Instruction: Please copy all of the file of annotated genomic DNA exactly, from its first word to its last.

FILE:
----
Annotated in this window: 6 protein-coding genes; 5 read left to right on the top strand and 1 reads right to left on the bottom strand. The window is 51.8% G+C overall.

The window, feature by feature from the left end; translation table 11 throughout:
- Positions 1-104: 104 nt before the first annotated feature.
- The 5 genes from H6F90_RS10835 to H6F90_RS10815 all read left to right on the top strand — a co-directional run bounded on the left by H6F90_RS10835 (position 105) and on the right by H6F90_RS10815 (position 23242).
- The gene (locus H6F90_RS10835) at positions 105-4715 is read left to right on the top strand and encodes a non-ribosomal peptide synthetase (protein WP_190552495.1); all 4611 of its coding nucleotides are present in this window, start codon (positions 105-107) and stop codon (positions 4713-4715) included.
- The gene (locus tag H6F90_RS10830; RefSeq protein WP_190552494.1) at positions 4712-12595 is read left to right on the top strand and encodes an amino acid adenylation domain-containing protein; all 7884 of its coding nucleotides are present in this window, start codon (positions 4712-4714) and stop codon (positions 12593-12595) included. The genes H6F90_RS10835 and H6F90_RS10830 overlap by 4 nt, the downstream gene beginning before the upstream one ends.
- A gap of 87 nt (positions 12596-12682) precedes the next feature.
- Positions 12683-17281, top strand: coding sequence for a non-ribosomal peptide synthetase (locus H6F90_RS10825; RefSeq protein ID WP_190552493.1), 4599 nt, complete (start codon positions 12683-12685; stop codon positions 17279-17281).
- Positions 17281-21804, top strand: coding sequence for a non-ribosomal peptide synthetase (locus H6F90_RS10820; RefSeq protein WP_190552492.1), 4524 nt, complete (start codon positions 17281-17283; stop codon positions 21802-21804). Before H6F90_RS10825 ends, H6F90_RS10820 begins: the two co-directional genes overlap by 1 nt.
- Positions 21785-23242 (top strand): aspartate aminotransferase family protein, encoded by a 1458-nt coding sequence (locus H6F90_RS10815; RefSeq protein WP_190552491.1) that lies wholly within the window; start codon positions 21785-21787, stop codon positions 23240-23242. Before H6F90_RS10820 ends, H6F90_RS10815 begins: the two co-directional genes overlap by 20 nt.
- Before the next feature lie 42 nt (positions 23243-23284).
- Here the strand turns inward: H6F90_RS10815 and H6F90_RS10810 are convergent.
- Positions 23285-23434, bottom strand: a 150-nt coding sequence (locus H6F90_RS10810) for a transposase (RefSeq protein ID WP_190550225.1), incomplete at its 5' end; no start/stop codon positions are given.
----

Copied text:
Annotated in this window: 6 protein-coding genes; 5 read left to right on the top strand and 1 reads right to left on the bottom strand. The window is 51.8% G+C overall.

The window, feature by feature from the left end; translation table 11 throughout:
- Positions 1-104: 104 nt before the first annotated feature.
- The 5 genes from H6F90_RS10835 to H6F90_RS10815 all read left to right on the top strand — a co-directional run bounded on the left by H6F90_RS10835 (position 105) and on the right by H6F90_RS10815 (position 23242).
- The gene (locus H6F90_RS10835) at positions 105-4715 is read left to right on the top strand and encodes a non-ribosomal peptide synthetase (protein WP_190552495.1); all 4611 of its coding nucleotides are present in this window, start codon (positions 105-107) and stop codon (positions 4713-4715) included.
- The gene (locus tag H6F90_RS10830; RefSeq protein WP_190552494.1) at positions 4712-12595 is read left to right on the top strand and encodes an amino acid adenylation domain-containing protein; all 7884 of its coding nucleotides are present in this window, start codon (positions 4712-4714) and stop codon (positions 12593-12595) included. The genes H6F90_RS10835 and H6F90_RS10830 overlap by 4 nt, the downstream gene beginning before the upstream one ends.
- A gap of 87 nt (positions 12596-12682) precedes the next feature.
- Positions 12683-17281, top strand: coding sequence for a non-ribosomal peptide synthetase (locus H6F90_RS10825; RefSeq protein ID WP_190552493.1), 4599 nt, complete (start codon positions 12683-12685; stop codon positions 17279-17281).
- Positions 17281-21804, top strand: coding sequence for a non-ribosomal peptide synthetase (locus H6F90_RS10820; RefSeq protein WP_190552492.1), 4524 nt, complete (start codon positions 17281-17283; stop codon positions 21802-21804). Before H6F90_RS10825 ends, H6F90_RS10820 begins: the two co-directional genes overlap by 1 nt.
- Positions 21785-23242 (top strand): aspartate aminotransferase family protein, encoded by a 1458-nt coding sequence (locus H6F90_RS10815; RefSeq protein WP_190552491.1) that lies wholly within the window; start codon positions 21785-21787, stop codon positions 23240-23242. Before H6F90_RS10820 ends, H6F90_RS10815 begins: the two co-directional genes overlap by 20 nt.
- Before the next feature lie 42 nt (positions 23243-23284).
- Here the strand turns inward: H6F90_RS10815 and H6F90_RS10810 are convergent.
- Positions 23285-23434, bottom strand: a 150-nt coding sequence (locus H6F90_RS10810) for a transposase (RefSeq protein ID WP_190550225.1), incomplete at its 5' end; no start/stop codon positions are given.